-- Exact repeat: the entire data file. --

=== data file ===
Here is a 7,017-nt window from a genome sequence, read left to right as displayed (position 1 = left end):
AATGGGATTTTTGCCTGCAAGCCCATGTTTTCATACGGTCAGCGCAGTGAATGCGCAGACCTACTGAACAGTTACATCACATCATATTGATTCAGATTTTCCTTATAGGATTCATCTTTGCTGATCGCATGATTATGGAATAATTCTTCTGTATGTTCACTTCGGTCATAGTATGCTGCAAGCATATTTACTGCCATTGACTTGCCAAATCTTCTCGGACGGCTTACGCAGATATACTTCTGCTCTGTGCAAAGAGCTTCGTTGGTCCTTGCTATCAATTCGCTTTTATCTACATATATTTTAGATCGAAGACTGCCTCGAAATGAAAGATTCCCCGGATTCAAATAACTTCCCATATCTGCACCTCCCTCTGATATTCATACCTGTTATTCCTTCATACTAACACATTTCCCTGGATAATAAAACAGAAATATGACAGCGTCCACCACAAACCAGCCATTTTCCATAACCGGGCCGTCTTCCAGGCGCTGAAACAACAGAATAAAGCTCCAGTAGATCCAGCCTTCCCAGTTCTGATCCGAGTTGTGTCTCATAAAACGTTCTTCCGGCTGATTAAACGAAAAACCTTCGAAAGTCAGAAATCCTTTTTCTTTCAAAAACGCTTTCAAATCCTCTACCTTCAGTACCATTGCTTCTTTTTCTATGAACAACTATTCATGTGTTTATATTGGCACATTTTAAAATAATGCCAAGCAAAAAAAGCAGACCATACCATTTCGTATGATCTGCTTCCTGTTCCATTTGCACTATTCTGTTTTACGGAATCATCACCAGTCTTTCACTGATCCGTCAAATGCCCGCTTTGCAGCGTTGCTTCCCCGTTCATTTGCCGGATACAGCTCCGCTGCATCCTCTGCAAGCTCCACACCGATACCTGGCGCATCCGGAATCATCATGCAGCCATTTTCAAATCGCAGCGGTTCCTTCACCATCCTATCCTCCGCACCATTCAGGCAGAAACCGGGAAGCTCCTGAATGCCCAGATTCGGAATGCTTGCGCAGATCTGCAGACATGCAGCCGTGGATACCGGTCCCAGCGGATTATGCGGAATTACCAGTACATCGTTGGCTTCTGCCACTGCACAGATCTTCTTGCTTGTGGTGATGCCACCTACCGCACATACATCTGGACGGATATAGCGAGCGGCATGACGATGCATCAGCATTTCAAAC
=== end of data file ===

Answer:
Here is a 7,017-nt window from a genome sequence, read left to right as displayed (position 1 = left end):
AATGGGATTTTTGCCTGCAAGCCCATGTTTTCATACGGTCAGCGCAGTGAATGCGCAGACCTACTGAACAGTTACATCACATCATATTGATTCAGATTTTCCTTATAGGATTCATCTTTGCTGATCGCATGATTATGGAATAATTCTTCTGTATGTTCACTTCGGTCATAGTATGCTGCAAGCATATTTACTGCCATTGACTTGCCAAATCTTCTCGGACGGCTTACGCAGATATACTTCTGCTCTGTGCAAAGAGCTTCGTTGGTCCTTGCTATCAATTCGCTTTTATCTACATATATTTTAGATCGAAGACTGCCTCGAAATGAAAGATTCCCCGGATTCAAATAACTTCCCATATCTGCACCTCCCTCTGATATTCATACCTGTTATTCCTTCATACTAACACATTTCCCTGGATAATAAAACAGAAATATGACAGCGTCCACCACAAACCAGCCATTTTCCATAACCGGGCCGTCTTCCAGGCGCTGAAACAACAGAATAAAGCTCCAGTAGATCCAGCCTTCCCAGTTCTGATCCGAGTTGTGTCTCATAAAACGTTCTTCCGGCTGATTAAACGAAAAACCTTCGAAAGTCAGAAATCCTTTTTCTTTCAAAAACGCTTTCAAATCCTCTACCTTCAGTACCATTGCTTCTTTTTCTATGAACAACTATTCATGTGTTTATATTGGCACATTTTAAAATAATGCCAAGCAAAAAAAGCAGACCATACCATTTCGTATGATCTGCTTCCTGTTCCATTTGCACTATTCTGTTTTACGGAATCATCACCAGTCTTTCACTGATCCGTCAAATGCCCGCTTTGCAGCGTTGCTTCCCCGTTCATTTGCCGGATACAGCTCCGCTGCATCCTCTGCAAGCTCCACACCGATACCTGGCGCATCCGGAATCATCATGCAGCCATTTTCAAATCGCAGCGGTTCCTTCACCATCCTATCCTCCGCACCATTCAGGCAGAAACCGGGAAGCTCCTGAATGCCCAGATTCGGAATGCTTGCGCAGATCTGCAGACATGCAGCCGTGGATACCGGTCCCAGCGGATTATGCGGAATTACCAGTACATCGTTGGCTTCTGCCACTGCACAGATCTTCTTGCTTGTGGTGATGCCACCTACCGCACATACATCTGGACGGATATAGCGAGCGGCATGACGATGCATCAGCATTTCAAAC